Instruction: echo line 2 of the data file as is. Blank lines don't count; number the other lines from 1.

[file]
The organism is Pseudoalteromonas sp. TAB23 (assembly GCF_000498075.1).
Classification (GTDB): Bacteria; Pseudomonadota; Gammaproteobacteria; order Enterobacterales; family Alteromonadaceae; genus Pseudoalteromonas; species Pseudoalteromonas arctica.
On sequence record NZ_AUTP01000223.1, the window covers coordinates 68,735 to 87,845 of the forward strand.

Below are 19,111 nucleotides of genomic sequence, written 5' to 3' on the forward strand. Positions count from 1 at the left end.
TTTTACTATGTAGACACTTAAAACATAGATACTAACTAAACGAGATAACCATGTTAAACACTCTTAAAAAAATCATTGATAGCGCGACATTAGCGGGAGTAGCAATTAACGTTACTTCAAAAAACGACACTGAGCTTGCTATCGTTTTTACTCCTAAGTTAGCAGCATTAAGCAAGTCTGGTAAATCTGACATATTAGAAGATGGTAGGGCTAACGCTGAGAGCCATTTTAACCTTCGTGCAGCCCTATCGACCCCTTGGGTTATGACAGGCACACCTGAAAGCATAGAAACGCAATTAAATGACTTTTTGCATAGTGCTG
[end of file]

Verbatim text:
Classification (GTDB): Bacteria; Pseudomonadota; Gammaproteobacteria; order Enterobacterales; family Alteromonadaceae; genus Pseudoalteromonas; species Pseudoalteromonas arctica.